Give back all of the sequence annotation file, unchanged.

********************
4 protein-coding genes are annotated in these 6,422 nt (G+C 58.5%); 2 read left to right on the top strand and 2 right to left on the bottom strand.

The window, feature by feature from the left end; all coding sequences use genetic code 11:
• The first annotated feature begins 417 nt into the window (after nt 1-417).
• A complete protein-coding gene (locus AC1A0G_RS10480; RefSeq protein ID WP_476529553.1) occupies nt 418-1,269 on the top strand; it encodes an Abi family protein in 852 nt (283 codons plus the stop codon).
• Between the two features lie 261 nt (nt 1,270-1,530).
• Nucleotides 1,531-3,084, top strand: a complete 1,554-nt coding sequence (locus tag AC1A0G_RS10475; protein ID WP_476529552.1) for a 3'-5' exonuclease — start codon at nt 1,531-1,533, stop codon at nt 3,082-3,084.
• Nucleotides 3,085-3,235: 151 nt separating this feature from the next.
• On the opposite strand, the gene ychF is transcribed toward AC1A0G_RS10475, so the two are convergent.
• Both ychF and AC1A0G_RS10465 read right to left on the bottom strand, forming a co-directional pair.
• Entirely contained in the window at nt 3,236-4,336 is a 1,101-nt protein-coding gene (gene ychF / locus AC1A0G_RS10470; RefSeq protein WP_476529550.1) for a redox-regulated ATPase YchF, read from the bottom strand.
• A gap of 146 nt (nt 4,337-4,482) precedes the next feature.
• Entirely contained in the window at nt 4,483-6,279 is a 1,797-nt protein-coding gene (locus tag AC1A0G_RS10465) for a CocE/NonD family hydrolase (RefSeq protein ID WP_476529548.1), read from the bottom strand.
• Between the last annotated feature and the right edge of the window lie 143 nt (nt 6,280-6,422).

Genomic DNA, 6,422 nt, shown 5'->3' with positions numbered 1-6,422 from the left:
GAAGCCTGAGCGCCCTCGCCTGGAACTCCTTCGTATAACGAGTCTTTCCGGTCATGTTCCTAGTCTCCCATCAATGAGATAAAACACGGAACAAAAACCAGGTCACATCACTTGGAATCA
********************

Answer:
4 protein-coding genes are annotated in these 6,422 nt (G+C 58.5%); 2 read left to right on the top strand and 2 right to left on the bottom strand.

The window, feature by feature from the left end; all coding sequences use genetic code 11:
• The first annotated feature begins 417 nt into the window (after nt 1-417).
• A complete protein-coding gene (locus AC1A0G_RS10480; RefSeq protein ID WP_476529553.1) occupies nt 418-1,269 on the top strand; it encodes an Abi family protein in 852 nt (283 codons plus the stop codon).
• Between the two features lie 261 nt (nt 1,270-1,530).
• Nucleotides 1,531-3,084, top strand: a complete 1,554-nt coding sequence (locus tag AC1A0G_RS10475; protein ID WP_476529552.1) for a 3'-5' exonuclease — start codon at nt 1,531-1,533, stop codon at nt 3,082-3,084.
• Nucleotides 3,085-3,235: 151 nt separating this feature from the next.
• On the opposite strand, the gene ychF is transcribed toward AC1A0G_RS10475, so the two are convergent.
• Both ychF and AC1A0G_RS10465 read right to left on the bottom strand, forming a co-directional pair.
• Entirely contained in the window at nt 3,236-4,336 is a 1,101-nt protein-coding gene (gene ychF / locus AC1A0G_RS10470; RefSeq protein WP_476529550.1) for a redox-regulated ATPase YchF, read from the bottom strand.
• A gap of 146 nt (nt 4,337-4,482) precedes the next feature.
• Entirely contained in the window at nt 4,483-6,279 is a 1,797-nt protein-coding gene (locus tag AC1A0G_RS10465) for a CocE/NonD family hydrolase (RefSeq protein ID WP_476529548.1), read from the bottom strand.
• Between the last annotated feature and the right edge of the window lie 143 nt (nt 6,280-6,422).

Genomic DNA, 6,422 nt, shown 5'->3' with positions numbered 1-6,422 from the left:
GAAGCCTGAGCGCCCTCGCCTGGAACTCCTTCGTATAACGAGTCTTTCCGGTCATGTTCCTAGTCTCCCATCAATGAGATAAAACACGGAACAAAAACCAGGTCACATCACTTGGAATCA